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Group Books Under Discussion > The Book Thief - Enter at your own risk!

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message 1: by Lori (last edited Aug 25, 2016 02:10PM) (new)

Lori (TNBBC) Ok, so.. Im 100 pages into it so far.
Death as a narrator started out interesting, but once the real story began, his personality is gone... almost as if HE is gone. A little different than what I had expected.
Anyone else feel this way?


message 2: by Lisa (last edited Aug 25, 2016 02:11PM) (new)

Lisa | 42 comments Lori
I totally agree that death looses all of his personality as the book progresses, but I think that this is intentional. Death is meant to be an unemotional observer; proclaiming his announcements about the characters, and simple statements of fact starting with the most obvious fact "You are going to die". I think that since he isn't human he is not supposed to have a human trait like personality. My favorite observation by death is that people don't see the colors of their life except for at the beginning and ending of the day, or likewise the beginning and ending of their life. Everyone remembers births, deaths, beginnings of marriages, ends of marriages etc. Not a lot of people stop to just smell the roses of the ordinary day. Maybe I am reading too much into him, but this was my first impression of Death.


message 3: by Roni (last edited Aug 25, 2016 02:11PM) (new)

Roni (V_A_B) I agree with L about death. And that book is AMAZING!! I love it!


message 4: by Lori (last edited Aug 25, 2016 02:11PM) (new)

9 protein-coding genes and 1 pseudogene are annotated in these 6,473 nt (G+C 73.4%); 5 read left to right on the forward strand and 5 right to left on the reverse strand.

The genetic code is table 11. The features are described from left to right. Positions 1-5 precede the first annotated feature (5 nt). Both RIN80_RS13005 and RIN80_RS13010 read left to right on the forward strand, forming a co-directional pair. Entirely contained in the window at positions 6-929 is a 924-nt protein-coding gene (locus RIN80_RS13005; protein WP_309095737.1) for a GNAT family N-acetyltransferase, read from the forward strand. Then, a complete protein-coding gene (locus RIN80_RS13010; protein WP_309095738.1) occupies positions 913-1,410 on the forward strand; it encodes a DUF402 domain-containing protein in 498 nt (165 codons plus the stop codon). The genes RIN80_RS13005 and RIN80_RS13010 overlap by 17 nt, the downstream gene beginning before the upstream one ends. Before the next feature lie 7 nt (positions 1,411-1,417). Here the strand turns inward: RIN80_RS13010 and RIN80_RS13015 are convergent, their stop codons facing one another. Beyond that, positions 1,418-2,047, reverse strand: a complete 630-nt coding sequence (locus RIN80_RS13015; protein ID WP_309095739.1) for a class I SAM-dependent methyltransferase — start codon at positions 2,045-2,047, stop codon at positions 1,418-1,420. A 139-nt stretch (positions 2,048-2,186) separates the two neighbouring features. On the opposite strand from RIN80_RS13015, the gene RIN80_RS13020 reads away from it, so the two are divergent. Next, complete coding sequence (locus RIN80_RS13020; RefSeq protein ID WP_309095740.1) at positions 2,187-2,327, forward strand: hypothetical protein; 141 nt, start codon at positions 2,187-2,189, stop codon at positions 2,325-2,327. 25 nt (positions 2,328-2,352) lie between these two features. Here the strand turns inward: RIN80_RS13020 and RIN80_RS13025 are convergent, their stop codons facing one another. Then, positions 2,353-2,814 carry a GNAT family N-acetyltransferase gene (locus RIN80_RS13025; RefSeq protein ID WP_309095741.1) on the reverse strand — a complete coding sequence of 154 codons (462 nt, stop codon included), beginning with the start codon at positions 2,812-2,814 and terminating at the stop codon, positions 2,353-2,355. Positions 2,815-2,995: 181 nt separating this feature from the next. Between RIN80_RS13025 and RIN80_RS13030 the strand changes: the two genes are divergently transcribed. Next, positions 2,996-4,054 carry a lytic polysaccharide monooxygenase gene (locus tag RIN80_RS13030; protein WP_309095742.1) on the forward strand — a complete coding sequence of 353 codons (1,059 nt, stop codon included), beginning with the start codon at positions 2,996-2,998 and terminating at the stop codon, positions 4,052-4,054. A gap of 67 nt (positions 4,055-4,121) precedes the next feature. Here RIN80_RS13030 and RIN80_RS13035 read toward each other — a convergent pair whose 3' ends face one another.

Lori (TNBBC) L- yeah, I guess I can see that. It makes sense for him not be appear humanlike... Just different that what I had expected going in.


I like the way the author made the foster father in this novel the strong, compassionate one. In most novels I think the tendancy is to make the male dominant,strict, and the cause of fear... however here, we see that it is the foster mother who produces the fear... and not just in Lisel, but in everyone who she comes into contact with.

Lisel loves everything about him that the wife hates. The smell of cigarettes, and kerosene, his music..... I like to think that Lisel has stronger feelings towards those presicely because Mama doesnt like them.

From where I am at, the foster father has had to raise his hand to Lisel only once, when they were walking home from her first 'burning', on Hitlers birthday, and she spoke aloud how she hated the Fruheher (sp). I think at that moment, his reaction to her, slapping her face and instructing her to never speak those words outside thier home, drew a greater fear and understanding from her than anything the foster mother ever did to her.


message 5: by Kristi (last edited Aug 25, 2016 02:11PM) (new)

Kristi (Target) | 14 comments I don't normally read second person books, but this one surprised me.
I love Death's dry humor. To the point, but i heard a dry sarcasm whenever I read his comments and observations.
And I agree with you about Hans, Lori.


message 6: by Lisa (last edited Aug 25, 2016 02:11PM) (new)